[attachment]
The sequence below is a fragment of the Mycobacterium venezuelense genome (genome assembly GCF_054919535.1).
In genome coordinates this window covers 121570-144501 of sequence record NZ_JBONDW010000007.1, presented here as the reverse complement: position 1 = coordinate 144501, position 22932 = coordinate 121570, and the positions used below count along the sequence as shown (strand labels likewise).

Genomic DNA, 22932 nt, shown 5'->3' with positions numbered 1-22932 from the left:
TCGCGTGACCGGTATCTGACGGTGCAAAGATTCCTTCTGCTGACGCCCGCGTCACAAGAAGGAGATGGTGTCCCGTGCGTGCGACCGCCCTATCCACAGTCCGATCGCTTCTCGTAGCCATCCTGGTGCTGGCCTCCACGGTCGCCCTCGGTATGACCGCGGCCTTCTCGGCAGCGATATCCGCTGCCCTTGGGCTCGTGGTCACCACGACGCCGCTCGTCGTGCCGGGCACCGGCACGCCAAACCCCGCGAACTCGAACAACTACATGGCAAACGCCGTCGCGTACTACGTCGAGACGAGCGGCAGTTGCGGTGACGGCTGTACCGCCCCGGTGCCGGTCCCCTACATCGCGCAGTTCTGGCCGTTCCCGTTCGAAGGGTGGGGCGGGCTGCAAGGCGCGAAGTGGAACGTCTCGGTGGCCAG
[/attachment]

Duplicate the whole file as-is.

The sequence below is a fragment of the Mycobacterium venezuelense genome (genome assembly GCF_054919535.1).
In genome coordinates this window covers 121570-144501 of sequence record NZ_JBONDW010000007.1, presented here as the reverse complement: position 1 = coordinate 144501, position 22932 = coordinate 121570, and the positions used below count along the sequence as shown (strand labels likewise).

Genomic DNA, 22932 nt, shown 5'->3' with positions numbered 1-22932 from the left:
TCGCGTGACCGGTATCTGACGGTGCAAAGATTCCTTCTGCTGACGCCCGCGTCACAAGAAGGAGATGGTGTCCCGTGCGTGCGACCGCCCTATCCACAGTCCGATCGCTTCTCGTAGCCATCCTGGTGCTGGCCTCCACGGTCGCCCTCGGTATGACCGCGGCCTTCTCGGCAGCGATATCCGCTGCCCTTGGGCTCGTGGTCACCACGACGCCGCTCGTCGTGCCGGGCACCGGCACGCCAAACCCCGCGAACTCGAACAACTACATGGCAAACGCCGTCGCGTACTACGTCGAGACGAGCGGCAGTTGCGGTGACGGCTGTACCGCCCCGGTGCCGGTCCCCTACATCGCGCAGTTCTGGCCGTTCCCGTTCGAAGGGTGGGGCGGGCTGCAAGGCGCGAAGTGGAACGTCTCGGTGGCCAG